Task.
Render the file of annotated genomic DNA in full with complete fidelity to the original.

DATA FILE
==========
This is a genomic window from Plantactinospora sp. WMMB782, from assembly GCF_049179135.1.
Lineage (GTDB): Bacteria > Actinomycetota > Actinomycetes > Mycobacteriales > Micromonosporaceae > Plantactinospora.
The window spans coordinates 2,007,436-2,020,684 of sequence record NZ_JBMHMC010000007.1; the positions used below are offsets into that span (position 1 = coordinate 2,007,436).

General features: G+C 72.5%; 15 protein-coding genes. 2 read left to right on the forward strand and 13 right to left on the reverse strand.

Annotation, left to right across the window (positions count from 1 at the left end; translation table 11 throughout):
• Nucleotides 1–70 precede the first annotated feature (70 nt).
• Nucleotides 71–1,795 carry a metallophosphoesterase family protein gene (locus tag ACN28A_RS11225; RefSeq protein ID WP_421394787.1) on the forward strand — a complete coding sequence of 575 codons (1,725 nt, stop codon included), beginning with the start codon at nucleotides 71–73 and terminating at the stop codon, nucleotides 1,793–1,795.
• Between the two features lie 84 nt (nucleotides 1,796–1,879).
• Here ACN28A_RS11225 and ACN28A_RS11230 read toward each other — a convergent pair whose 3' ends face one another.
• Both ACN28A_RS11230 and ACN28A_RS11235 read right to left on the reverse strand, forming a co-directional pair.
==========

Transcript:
This is a genomic window from Plantactinospora sp. WMMB782, from assembly GCF_049179135.1.
Lineage (GTDB): Bacteria > Actinomycetota > Actinomycetes > Mycobacteriales > Micromonosporaceae > Plantactinospora.
The window spans coordinates 2,007,436-2,020,684 of sequence record NZ_JBMHMC010000007.1; the positions used below are offsets into that span (position 1 = coordinate 2,007,436).

General features: G+C 72.5%; 15 protein-coding genes. 2 read left to right on the forward strand and 13 right to left on the reverse strand.

Annotation, left to right across the window (positions count from 1 at the left end; translation table 11 throughout):
• Nucleotides 1–70 precede the first annotated feature (70 nt).
• Nucleotides 71–1,795 carry a metallophosphoesterase family protein gene (locus tag ACN28A_RS11225; RefSeq protein ID WP_421394787.1) on the forward strand — a complete coding sequence of 575 codons (1,725 nt, stop codon included), beginning with the start codon at nucleotides 71–73 and terminating at the stop codon, nucleotides 1,793–1,795.
• Between the two features lie 84 nt (nucleotides 1,796–1,879).
• Here ACN28A_RS11225 and ACN28A_RS11230 read toward each other — a convergent pair whose 3' ends face one another.
• Both ACN28A_RS11230 and ACN28A_RS11235 read right to left on the reverse strand, forming a co-directional pair.